Cancer, even best of therapy can have recurrences. There can be short and long term side effects of treatment. All these require follow up and regular check up. While navigating your new life after cancer, you may have questions regarding follow-up treatment.
Following FAQ’s will help you in that.
- What is follow-up cancer care, and why is it important?
- Follow-up cancer care involves regular medical checkups that include a review of a patient’s medical history and a physical exam. Follow-up care may include imaging procedure (methods of producing pictures of areas inside the body), blood work, and other lab tests.
- Follow-up care is important because it helps to identify changes in health. The purpose of follow-up care is to check for recurrence (the return of cancer in the primary site) or metastasis (the spread of cancer to another part of the body).
- Follow-up care visits are also important to help in the prevention or early detection of other types of cancer, address ongoing problems due to cancer or its treatment, and check for physical effects that may develop months to years after treatment ends. All cancer survivors should have follow-up care.
- I feel well. Why check up?
In some cases of recurrence you may not feel or see any signs. Therefore, it’s vitally important to attend follow-up visits with your doctor to monitor your health.
- What should patients tell their doctor during follow-up visits?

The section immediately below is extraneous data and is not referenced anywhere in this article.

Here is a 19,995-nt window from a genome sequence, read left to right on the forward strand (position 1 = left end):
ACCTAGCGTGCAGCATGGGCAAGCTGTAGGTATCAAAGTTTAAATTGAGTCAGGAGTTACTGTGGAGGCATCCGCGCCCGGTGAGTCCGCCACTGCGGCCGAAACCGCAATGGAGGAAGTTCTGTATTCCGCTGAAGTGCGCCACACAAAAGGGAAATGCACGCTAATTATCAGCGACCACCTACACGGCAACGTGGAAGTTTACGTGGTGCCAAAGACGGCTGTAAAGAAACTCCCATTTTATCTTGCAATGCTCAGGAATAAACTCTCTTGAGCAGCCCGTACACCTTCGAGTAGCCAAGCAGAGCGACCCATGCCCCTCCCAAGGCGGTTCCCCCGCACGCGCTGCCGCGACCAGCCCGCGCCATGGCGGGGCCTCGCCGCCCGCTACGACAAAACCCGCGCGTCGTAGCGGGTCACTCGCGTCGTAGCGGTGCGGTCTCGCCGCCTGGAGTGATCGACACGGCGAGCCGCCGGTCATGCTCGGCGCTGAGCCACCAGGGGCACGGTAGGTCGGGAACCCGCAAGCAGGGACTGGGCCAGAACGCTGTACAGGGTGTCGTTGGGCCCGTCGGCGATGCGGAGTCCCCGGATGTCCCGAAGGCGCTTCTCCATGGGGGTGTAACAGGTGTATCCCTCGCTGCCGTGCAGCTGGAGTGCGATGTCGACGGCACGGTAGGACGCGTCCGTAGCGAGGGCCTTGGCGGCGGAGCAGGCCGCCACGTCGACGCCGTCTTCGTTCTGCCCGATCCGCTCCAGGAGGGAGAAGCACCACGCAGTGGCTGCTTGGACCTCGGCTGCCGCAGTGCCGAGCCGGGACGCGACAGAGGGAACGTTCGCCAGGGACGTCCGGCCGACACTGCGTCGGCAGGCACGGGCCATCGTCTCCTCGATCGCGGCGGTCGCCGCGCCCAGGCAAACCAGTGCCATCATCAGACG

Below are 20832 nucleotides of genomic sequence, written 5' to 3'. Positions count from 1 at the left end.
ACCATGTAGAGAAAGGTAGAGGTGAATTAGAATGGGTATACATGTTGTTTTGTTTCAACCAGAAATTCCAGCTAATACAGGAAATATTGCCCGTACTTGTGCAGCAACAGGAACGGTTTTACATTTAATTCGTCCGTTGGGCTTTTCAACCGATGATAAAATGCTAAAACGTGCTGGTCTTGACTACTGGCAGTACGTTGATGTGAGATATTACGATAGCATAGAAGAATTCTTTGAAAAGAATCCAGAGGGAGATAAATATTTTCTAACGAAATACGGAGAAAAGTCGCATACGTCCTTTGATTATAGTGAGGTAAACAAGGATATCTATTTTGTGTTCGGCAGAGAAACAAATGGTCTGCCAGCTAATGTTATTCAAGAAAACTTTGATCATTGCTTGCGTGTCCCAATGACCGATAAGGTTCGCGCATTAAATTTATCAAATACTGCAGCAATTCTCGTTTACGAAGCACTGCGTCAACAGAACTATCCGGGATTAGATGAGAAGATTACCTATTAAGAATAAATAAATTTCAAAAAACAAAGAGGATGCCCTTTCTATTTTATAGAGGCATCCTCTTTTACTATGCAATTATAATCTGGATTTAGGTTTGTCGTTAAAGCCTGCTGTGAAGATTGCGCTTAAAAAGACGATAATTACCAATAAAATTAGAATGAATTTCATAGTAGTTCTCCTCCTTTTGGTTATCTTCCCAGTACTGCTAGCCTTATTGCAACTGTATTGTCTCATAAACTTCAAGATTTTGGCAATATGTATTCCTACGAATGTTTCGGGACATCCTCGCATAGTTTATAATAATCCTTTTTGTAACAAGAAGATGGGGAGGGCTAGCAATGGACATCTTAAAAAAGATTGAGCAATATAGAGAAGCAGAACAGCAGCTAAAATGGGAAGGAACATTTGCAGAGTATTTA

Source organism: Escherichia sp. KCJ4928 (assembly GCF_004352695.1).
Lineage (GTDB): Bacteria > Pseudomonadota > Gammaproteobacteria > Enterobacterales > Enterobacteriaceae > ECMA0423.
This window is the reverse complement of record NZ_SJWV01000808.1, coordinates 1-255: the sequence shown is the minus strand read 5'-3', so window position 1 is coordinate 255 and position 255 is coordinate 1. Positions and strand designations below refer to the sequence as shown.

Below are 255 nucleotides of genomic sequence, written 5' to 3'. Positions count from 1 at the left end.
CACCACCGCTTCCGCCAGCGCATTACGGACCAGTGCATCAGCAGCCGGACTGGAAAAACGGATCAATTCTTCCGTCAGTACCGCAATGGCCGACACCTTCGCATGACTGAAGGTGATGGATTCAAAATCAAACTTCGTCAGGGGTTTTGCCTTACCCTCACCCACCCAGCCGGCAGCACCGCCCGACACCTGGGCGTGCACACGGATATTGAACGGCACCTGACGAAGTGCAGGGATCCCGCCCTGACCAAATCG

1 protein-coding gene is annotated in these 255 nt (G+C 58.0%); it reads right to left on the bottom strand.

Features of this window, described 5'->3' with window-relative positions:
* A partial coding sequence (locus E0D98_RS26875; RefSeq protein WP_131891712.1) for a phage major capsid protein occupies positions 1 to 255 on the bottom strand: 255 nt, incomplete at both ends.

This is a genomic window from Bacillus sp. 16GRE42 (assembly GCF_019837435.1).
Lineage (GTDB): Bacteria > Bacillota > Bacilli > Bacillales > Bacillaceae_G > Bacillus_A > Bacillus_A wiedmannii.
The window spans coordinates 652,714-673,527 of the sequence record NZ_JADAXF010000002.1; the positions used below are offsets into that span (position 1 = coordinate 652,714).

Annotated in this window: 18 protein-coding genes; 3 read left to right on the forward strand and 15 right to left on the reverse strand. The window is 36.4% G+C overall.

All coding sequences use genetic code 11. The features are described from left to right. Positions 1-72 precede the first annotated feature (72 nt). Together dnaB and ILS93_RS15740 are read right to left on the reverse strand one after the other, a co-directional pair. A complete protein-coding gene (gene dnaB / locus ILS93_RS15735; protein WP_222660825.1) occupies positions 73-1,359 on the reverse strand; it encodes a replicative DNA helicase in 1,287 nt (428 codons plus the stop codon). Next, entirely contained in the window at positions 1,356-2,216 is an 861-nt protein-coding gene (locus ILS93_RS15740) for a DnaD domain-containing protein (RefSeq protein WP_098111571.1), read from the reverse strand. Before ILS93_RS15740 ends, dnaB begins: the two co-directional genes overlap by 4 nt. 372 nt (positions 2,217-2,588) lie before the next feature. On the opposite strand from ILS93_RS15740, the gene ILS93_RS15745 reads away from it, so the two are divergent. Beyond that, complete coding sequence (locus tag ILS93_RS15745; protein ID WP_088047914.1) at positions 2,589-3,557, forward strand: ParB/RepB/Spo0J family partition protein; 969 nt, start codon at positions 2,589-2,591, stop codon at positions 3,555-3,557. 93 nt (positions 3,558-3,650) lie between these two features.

During each visit, patients should tell their doctor about:
- Any symptoms that they think may be a sign that their cancer has returned
- Any pain that bothers them
- Any physical problems that interfere with daily life or are bothersome, such as fatigue; difficulty with bladder, bowel, or sexual function; difficulty concentrating; memory changes; trouble sleeping; and weight gain or loss
- Any medicines, vitamins, or herbs they are taking and any other treatments they are using
- Any emotional problems they are experiencing, such as anxiety or depression
- Any changes in their family medical history, including any new cancers
- How is follow-up care schedules planned?
The frequency and nature of follow-up care is individualized based on the type of cancer, the type of treatment received, and the person’s overall health, including possible treatment-related problems. In general, people return to the doctor for follow-up appointments every 3 to 4 months during the first 2 to 3 years after treatment, and once or twice a year after that.
Your treating oncologist will fix up the schedule. The doctor may not need to perform any tests if the person appears to be in good physical condition and does not have any symptoms. It is important for the patient to talk with the doctor about any questions or concerns related to the follow-up care plan.
- How can I manage the fear and anxiety I feel before my follow-up test or appointment?
It’s normal to feel anxious before your follow-up tests and appointments, but there are ways to ease your mind.
Tips & Strategies